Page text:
Even if you LOVE being a property manager, practically everyone hits a point where they realize “You know what? Maybe I don’t want to be managing all of my own properties forever.”
When you get there, there’s only one thing to do: start hiring. But when it’s time to hire, how do you make sure you find a great property manager, co-host, or hosting company? We’ve narrowed it down to eleven things to look out for when you’re hiring help.
Try and find their online presence. If they haven’t been doing property management long, what were they doing before and could it lend itself to that experience?
You are going to be working closely with the property manager and you need to be able to trust them. Set up an interview where you can start asking about the points that follow.
Find out what their fee structure is going to be. What percentage are they looking for? (We’ve generally seen between 15-25%). Also keep any ancillary fees and add-ons in mind, and ask them for a sample invoice to see the line items.
It’s impossible for any manager to do all of the work themselves. Find out what cleaning teams they use, whether they have their own employees or contractors. Look into their maintenance team, inspectors, and more.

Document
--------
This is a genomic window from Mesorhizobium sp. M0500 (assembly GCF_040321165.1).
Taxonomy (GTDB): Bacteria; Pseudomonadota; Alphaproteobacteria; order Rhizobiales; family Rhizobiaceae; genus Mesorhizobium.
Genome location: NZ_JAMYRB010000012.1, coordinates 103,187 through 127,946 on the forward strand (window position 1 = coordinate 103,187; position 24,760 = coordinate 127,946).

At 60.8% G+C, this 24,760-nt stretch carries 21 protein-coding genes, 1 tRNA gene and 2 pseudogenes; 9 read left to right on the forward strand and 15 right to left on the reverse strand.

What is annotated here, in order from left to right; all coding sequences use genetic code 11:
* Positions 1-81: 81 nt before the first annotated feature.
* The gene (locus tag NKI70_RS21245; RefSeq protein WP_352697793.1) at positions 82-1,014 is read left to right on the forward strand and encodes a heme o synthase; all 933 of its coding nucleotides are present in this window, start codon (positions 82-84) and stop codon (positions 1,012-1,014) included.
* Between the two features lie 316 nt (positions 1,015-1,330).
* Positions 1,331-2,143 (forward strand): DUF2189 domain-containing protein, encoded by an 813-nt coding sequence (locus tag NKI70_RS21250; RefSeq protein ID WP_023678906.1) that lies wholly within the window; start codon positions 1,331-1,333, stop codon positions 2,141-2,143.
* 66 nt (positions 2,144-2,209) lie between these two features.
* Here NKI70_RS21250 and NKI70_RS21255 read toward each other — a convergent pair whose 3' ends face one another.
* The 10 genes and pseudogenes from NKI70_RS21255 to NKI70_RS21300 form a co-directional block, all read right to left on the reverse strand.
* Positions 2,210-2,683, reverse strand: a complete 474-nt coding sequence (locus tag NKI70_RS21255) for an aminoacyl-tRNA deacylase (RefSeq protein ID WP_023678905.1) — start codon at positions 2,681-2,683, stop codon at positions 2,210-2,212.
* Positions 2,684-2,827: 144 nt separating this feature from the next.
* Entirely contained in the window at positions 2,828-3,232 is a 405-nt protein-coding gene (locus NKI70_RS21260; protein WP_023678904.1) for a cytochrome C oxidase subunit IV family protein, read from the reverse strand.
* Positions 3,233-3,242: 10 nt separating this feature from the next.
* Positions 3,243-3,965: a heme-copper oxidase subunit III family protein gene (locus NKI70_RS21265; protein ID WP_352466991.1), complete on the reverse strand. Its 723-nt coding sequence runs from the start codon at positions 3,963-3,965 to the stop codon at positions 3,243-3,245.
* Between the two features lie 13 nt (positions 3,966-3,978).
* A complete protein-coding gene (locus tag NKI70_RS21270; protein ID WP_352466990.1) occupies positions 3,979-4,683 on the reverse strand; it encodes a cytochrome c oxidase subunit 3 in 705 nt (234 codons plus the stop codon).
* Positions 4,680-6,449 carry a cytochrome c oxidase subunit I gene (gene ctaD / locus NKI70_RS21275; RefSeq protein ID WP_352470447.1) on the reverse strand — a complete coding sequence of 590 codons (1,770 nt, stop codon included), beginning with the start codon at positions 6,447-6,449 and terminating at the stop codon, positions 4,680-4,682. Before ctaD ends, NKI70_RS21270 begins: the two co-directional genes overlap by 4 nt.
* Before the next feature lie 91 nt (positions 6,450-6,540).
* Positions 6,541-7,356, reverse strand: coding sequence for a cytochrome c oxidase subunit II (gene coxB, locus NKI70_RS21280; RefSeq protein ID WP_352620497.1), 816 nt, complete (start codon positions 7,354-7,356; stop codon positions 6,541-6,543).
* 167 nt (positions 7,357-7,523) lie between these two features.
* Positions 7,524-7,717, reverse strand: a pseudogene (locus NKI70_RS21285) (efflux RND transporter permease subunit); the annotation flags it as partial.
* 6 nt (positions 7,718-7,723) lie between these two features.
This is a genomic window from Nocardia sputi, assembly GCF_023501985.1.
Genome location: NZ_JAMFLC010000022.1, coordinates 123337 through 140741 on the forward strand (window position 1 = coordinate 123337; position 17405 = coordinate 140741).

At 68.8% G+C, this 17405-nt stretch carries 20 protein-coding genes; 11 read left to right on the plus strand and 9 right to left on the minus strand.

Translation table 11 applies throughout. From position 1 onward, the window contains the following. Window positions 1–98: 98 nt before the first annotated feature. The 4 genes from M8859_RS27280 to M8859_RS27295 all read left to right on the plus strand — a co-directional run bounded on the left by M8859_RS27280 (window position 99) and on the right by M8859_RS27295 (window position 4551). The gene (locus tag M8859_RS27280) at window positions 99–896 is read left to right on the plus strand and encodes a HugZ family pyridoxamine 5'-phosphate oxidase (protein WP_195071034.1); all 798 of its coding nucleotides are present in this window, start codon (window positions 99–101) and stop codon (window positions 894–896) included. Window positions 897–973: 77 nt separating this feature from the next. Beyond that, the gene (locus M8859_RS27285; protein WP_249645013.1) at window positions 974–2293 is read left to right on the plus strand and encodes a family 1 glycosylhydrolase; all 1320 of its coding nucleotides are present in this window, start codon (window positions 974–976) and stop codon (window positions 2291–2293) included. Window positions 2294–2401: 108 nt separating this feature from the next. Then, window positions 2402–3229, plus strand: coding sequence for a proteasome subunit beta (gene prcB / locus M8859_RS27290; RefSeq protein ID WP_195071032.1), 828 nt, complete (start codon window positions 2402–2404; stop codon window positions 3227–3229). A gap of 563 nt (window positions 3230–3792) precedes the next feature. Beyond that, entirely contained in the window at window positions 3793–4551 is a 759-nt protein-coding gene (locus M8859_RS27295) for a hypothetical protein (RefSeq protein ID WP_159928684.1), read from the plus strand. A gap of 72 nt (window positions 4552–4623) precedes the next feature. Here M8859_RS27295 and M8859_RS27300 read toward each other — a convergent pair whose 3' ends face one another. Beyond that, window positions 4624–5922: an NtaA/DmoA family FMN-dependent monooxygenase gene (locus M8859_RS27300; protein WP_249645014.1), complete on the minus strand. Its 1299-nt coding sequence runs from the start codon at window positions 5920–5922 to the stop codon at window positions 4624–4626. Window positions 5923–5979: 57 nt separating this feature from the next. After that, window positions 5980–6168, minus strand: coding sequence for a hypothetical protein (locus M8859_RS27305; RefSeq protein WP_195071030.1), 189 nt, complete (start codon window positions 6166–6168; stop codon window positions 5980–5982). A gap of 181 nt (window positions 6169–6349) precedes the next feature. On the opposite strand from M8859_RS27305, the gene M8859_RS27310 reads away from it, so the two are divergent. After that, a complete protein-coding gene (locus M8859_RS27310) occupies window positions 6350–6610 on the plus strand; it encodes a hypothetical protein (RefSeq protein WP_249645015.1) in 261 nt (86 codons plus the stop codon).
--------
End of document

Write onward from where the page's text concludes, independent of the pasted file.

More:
Make sure everyone working on your team is insured. You are liable if anything happens to those team members in your home.
Many states require property managers to be licensed real estate professionals working under a brokerage. Verify your state’s requirements and what you need to know before working with them.
Contracts can be tricky, and we definitely recommend working with an attorney on this. But one key thing to look out for is the length of the term of the contract. If your life changes, you want to have a way out. And if a management company gets sold, you want to make sure you have a choice of working with the new owner or not.
You should be all about safety. When you have other people working in your homes, you want to make sure that they are operating as safely as you would. Look at their quarterly or yearly maintenance and find out what they feel they have permission to do with or without your feedback.
If you’re passing on the day-to-day activities of your property, marketing is going to be one of them. Find out what your property manager is planning to do to take care of that. What marketing are you going to do, and what is the property manager going to take care of? Don’t leave this ambiguous.
You want to see the other properties that they manage. If possible, you would even like to stay at them.
Have a conversation with them and make sure they are on the same page with you. Make sure they are doing the job that you hired them to.